Good Essay About The “Haves” And “Have Nots”: Why Are There Disparities?
Despite having a great deal in common with each other in terms of economic disparities and health outcome improvements, there are some noted disparities in several health outcomes between India and China in the past 50 years. One of these outcomes is overall life expectancy; for the most part, the Chinese find themselves living much longer and healthier than Indian people (Chatterji et al., 2008). Women in China live up to 74 years on average, while Indian women are typically only expected to live around 63 years (Ma & Sood, 2008). This is an incredibly large disparity (though it is larger for women than men).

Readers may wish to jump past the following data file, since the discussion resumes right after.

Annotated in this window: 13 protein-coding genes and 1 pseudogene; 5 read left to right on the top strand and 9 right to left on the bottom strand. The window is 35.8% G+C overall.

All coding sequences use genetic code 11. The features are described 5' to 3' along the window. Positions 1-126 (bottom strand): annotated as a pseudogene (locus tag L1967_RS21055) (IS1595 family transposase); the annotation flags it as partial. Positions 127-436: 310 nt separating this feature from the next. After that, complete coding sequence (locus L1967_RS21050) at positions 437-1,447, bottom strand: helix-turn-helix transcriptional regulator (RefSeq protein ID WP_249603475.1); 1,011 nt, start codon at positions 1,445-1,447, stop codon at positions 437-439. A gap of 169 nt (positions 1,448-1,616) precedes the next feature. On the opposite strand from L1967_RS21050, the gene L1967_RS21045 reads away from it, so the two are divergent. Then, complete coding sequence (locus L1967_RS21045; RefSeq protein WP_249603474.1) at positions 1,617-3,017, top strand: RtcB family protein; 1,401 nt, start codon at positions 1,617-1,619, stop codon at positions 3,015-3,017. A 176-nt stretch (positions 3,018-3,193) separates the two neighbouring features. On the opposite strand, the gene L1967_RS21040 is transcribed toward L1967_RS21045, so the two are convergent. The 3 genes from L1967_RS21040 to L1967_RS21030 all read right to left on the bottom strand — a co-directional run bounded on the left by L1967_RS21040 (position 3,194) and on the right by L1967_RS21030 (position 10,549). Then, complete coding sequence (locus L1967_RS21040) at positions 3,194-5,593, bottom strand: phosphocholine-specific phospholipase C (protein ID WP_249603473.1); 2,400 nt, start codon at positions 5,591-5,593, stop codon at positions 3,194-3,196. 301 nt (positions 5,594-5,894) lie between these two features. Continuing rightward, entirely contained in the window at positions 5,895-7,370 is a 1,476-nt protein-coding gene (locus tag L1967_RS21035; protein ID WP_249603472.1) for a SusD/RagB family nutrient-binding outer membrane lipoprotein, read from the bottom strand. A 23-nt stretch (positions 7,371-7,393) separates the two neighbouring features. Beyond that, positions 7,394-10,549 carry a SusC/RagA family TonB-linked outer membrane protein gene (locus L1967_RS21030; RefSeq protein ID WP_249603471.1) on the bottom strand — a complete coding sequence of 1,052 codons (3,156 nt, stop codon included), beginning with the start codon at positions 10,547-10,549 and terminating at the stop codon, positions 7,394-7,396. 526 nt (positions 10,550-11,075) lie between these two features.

Another health outcome is significantly different between India and China – health status at birth, including low birth weight (LBW). In India, 30% of infants had LBW, while Chinese newborns only had a 6% LBW rate (Ma & Sood, 2008). In terms of infant death, 58 of every 1,000 infants died within their first year of life in India, while only 27 out of 1,000 died that way in China (Ma & Sood, 2008).
There are many unique reasons for these differences in life expectancy and other health outcomes. One possible reason is the much higher childbirth mortality rate for women in India, which contributes to the higher gap in female life expectancy between the two countries (Ma & Sood, 2008). Overall, however, these differences can be explained with an overall ineffectiveness in both the Chinese and Indian health care systems, which is somewhat more exacerbated in India itself. Both health care systems find themselves to be extremely financially risky, with poor people in low-income areas of both countries having to spend a higher portion of their income on medical services than those in higher income brackets (Ma & Sood, 2008).